Cleto Munari

Product/Industrial Designer / Italy / Cleto Munari Design Associati

Cleto Munari’s Book List

In thinking about some of my favorite books I cannot avoid dreaming about my own desires for adventure and imaginary worlds. Dumas and Salgari are part of those childhood fantasies whereas my early adulthood found me leaning toward the aristocratic world described by authors like Tomasi di Lampedusa. Other books on this list are associated with my friendships and interactions with fiction writers such as Mahfouz and Saramago, or poets met through a friend of mine who translates and works with poets, including Wole Soyinka, Mark Strand, and Manuel Alegre. Still other books are those that I enjoy rereading every now and then.

11 books
Emilio Salgari

The sea voyage, the mystery, and the awe associated with the protagonist, Emilio—Lord of Ventimiglia, Valpenta, and Roccabruna—launched me, when I was a child, into a world of fantasy and mythical adventures. That was the period when I really started dreaming full-time.

Alexandre Dumas

When Alexandre Dumas wrote The Three Musketeers he also was a practicing fencer, like many other French gentlemen. The three musketeers’ gestures were part of my dreams and desires for an adventurous life, full of noble values so important after the terrible devastion of World War II, which I lived through as a boy.

Saul Bellow

Herzog’s ideas, as expressed in his letters, are brilliant and seductive. The beauty of the novel lies in this dissection of Herzog’s mind and in the descriptions of the characters’ emotions, and also in his examination of society in general. When I got to know Bellow during his involvement in the production of one of my fountain pens, I understood something of his character through the light in his eyes.

Giuseppe Tomasi Di Lampedusa
Archibald Colquhoun Trans.
Gioacchino Lanza Tomasi Foreword

The richness of the Sicilian aristocratic world was fascinating to me growing up, mirroring my own ambitions, which were not based in reality but were part of a dream world. I really admired that proudness of the Sicilians who had to suffer more than one invasion and political regime. Yet, that form of resistance to innovation appears to be quite dangerous if we think about the great cancer in southern Italy: the Mafia.

Mark Strand

Discovering this remarkable American poet was a revelation for me. We met thanks to one of his Italian poetry readings organized by a friend of mine, Marco Fazzini. I have even produced a table using his visionary poem dedicated to a man and his camel. His often surreal metaphors are a continuous inspiration for my work.

Naguib Mahfouz

This is the only book by the Egyptian writer Naguib Mahfouz not set in Cairo. The Egyptian background and the amazing list of characters who live and pass through the Miramar pension form a succession of longings and desires, while reflecting the ambitions of the young girl at the center of the novel. I felt myself sharing the author’s passion for beauty and ambition. My meeting with Mahfouz was one of the most moving and memorable events in my life, and Miramar was there, stuck in my head like a flickering diamond.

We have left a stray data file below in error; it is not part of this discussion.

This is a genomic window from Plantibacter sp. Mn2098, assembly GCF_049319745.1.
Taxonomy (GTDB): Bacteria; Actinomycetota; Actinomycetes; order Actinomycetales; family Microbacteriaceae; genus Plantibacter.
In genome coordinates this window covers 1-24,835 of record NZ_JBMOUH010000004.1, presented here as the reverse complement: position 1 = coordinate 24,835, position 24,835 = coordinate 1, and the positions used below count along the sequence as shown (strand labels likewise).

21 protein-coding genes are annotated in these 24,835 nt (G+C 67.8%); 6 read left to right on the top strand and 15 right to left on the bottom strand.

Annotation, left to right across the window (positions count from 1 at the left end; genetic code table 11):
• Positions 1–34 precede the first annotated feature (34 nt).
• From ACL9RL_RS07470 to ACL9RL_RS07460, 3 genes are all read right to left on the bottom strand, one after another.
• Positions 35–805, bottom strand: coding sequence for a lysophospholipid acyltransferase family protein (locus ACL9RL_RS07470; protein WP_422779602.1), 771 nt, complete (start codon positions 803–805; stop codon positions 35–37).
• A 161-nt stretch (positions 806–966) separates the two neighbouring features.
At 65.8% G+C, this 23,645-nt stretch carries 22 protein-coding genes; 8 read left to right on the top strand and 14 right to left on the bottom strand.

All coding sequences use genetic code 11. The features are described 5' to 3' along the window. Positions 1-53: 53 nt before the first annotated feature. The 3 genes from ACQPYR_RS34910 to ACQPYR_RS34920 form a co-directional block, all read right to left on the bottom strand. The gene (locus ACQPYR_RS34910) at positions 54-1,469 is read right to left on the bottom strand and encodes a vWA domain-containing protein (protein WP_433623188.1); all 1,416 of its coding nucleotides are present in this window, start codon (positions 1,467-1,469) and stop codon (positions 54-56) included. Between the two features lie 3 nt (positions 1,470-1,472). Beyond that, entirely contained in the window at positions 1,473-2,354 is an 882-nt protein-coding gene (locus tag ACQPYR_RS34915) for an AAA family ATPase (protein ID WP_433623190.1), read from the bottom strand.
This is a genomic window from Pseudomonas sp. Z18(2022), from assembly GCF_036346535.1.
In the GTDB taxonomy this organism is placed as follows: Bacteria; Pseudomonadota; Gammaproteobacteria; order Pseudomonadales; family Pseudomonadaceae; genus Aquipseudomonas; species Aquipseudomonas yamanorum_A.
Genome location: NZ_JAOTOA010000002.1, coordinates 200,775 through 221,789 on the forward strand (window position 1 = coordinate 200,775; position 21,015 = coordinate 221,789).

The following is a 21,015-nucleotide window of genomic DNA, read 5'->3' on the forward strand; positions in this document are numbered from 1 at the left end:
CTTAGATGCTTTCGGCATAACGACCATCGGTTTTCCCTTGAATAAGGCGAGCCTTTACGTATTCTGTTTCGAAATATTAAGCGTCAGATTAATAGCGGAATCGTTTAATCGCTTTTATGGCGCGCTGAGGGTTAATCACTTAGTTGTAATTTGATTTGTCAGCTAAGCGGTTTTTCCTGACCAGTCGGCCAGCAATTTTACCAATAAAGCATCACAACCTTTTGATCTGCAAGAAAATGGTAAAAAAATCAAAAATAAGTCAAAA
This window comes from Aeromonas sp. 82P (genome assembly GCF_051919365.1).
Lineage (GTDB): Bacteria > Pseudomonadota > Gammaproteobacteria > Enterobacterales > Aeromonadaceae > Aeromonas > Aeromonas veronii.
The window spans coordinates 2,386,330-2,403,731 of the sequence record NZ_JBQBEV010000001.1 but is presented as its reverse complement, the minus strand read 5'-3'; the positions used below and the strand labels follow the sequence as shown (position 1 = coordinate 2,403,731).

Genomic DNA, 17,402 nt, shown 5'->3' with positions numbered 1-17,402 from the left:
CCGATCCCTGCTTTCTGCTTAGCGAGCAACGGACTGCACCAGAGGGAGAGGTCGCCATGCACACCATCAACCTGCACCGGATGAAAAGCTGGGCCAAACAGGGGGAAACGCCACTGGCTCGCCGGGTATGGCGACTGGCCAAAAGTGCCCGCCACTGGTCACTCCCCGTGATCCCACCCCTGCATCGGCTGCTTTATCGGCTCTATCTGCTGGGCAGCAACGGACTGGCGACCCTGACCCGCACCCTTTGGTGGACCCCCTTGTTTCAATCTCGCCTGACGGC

Denis Diderot

Pensées Philosophiques  (“Philosophical Thoughts”) was an early work of Diderot’s, written around 1747. It was popular but also got him into trouble by criticizing religious belief and Catholicism. A few years later he would be an outright atheist. The “pensées” are more aphoristic than usual for the author; yet, even in these brief reflections of his I became convinced that passions and ideal desires are something you must not be ashamed of but represent the real essence of life.

Fyodor Dostoyevsky

Demons combines two separate novels that Dostoyevsky was working on. One was a commentary on the real-life murder in 1869 by the socialist revolutionary group “People’s Vengeance” of one of its own members (Ivan Ivanovich Ivanov). The other novel eventually merged into Demons was originally a religious work. Through Dostoyevsky’s imagination I’m able to plunge into a totally new atmosphere to take a stand against any form of dictatorship that threatens personal freedom. My wife has written a book on this incomparable writer and I am particularly grateful to her for helping me get into some of his memorable characters.

José Saramago

In this novel Saramago imagines a near-total breakdown of society following an outbreak of mass blindness in which systems of law and order, social services, government, and schools no longer function. Families have been separated and roving bands of people squat in abandoned buildings. Violence, disease, and despair threaten to overwhelm humans’ ability to cope. They attempt to create homes and establish a new order. We all hope that blindness disappears from our society.

Wole Soyinka

This is the first book of Wole Soyinka’s poems ever published in Italy and was written for me. When Soyinka decided to dedicate these poetical fragments to me, I understood what simplicity and clarity of thought mean. I would like to have his wise and clear vision on things and history, but it’s more than enough for now to know that our lives have met at some stage. My friend and translator Marco Fazzini has managed to produce a wonderful book out of those fragments and ideas.

Manuel Alegre

This is the only book of poems in Italian (the title translates as “There Will Be Another Sea”) by a wonderful Portuguese poet who is also a well-known politician. Alegre ran twice for president of Portugal (2006 and 2011) and leads the Portuguese Socialist Party. His resistance against the Salazar dictatorship and his return to his country after many years in exile is a well-known story in his country. I love his poetry because it captures our desire for travel and discovery and explores human ambition.

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